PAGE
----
And nobody can take that gift from you. Not sin. Not death. Not Satan himself. No matter who you are or what you’ve done, you’re loved. No matter what’s happened to you or what’s coming at you. God’s going to make sure you’re way more than just ok. And what Paul’s after now with all his questions is something more than belief in that. I know that may sound strange, but it’s time to do something more than believe that. Paul wants you to be defiant about that. Defiant. Faith on steroids. Satan will send you guilt, accusation, and shame. He will do whatever it takes to take the gospel from your heart. So be defiant. When he says, “Remember that decade of wayward living?” Say, “Go choke on hellfire, Satan. I’m forgiven in Jesus’ name.” When Satan comes to you and says, “But you just started coming back to church in the past few weeks after a pretty long break from Jesus. The pastor can’t possibly be talking about you.” Do faith on steroids and say, “Take your lies and eat dirt, you snake. I’m one of God’s own too.”
And it’s not just accusation, guilt and shame that God wants you to defy. It’s also death and life; trouble and hardship; danger and persecution. Because if Satan can’t convince that you’re unforgiven, he’s at least going to make you believe that God’s not really for you. That your surgery means he’s uncaring. That your sadness means he’s checked out. That your trouble means he’s not so good after all. And you know what you do with that? Take those thoughts and stick them right back in the eye of Satan and every single one of his friends. Defy them by barking back at your deep sadness, “You may be in me in this moment, but bliss is coming!” Think even in the midst of your anxiety, “These worries absolutely have no basis in reality. God is for me.” God wants you to be able look at your low bank account and to feel your grief and have a beefy faith that says, “If God did not spare his own Son then how will he not also along with him graciously give us all things. Even the money I need. Even the healing I crave.” He wants you to take every fear, every worry, every sadness, anxiety and pain, look it straight in the eye, be defiant, and just plain hope in God.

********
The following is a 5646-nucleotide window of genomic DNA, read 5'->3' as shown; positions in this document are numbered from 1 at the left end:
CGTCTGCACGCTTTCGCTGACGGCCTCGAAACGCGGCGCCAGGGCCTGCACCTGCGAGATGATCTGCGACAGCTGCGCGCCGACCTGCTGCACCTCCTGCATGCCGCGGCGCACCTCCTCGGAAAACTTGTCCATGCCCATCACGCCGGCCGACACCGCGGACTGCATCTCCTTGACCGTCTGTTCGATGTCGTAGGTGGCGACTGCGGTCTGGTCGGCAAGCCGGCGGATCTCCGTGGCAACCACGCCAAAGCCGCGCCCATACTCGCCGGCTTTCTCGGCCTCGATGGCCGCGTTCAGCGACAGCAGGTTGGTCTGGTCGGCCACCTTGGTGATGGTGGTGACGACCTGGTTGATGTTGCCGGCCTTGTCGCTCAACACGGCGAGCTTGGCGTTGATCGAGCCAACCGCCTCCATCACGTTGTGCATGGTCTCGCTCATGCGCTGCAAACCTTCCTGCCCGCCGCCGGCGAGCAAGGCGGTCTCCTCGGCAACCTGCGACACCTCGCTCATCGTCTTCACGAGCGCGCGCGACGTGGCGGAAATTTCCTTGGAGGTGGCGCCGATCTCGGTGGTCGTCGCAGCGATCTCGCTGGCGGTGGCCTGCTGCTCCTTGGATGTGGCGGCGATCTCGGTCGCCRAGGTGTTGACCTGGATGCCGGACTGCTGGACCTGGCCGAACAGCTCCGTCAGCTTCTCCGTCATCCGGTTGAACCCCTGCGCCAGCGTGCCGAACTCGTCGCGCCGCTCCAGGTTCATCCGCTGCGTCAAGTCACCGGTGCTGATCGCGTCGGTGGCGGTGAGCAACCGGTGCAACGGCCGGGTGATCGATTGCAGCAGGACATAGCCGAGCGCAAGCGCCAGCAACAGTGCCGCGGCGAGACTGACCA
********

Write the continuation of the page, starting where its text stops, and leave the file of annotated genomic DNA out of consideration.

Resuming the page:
And you can. What the Spirit is saying to you today is that the Bible isn’t just some book full of stories about how God’s people have been saved. It’s way better than that. It’s a book full of stories telling you that you’ve been saved. That you are the one God is pursuing. That you are the one God is for. That you are the one that will win through him. That he will make you so victorious that Paul had to make up a word for you: a hyper victor. A super conqueror. An over-the-top winner. God just won’t quit ‘til he’s got you home, resurrected like Jesus, and with him forever. You can be sure, defiant, convinced. Paul already was a couple thousand years ago. I think it’s time we were too – that neither death nor life, neither angels nor demons, neither the present nor the future, nor any powers, neither height nor depth, nor anything else in all creation, will be able to separate us from the love of God that is in Christ Jesus our Lord. Amen.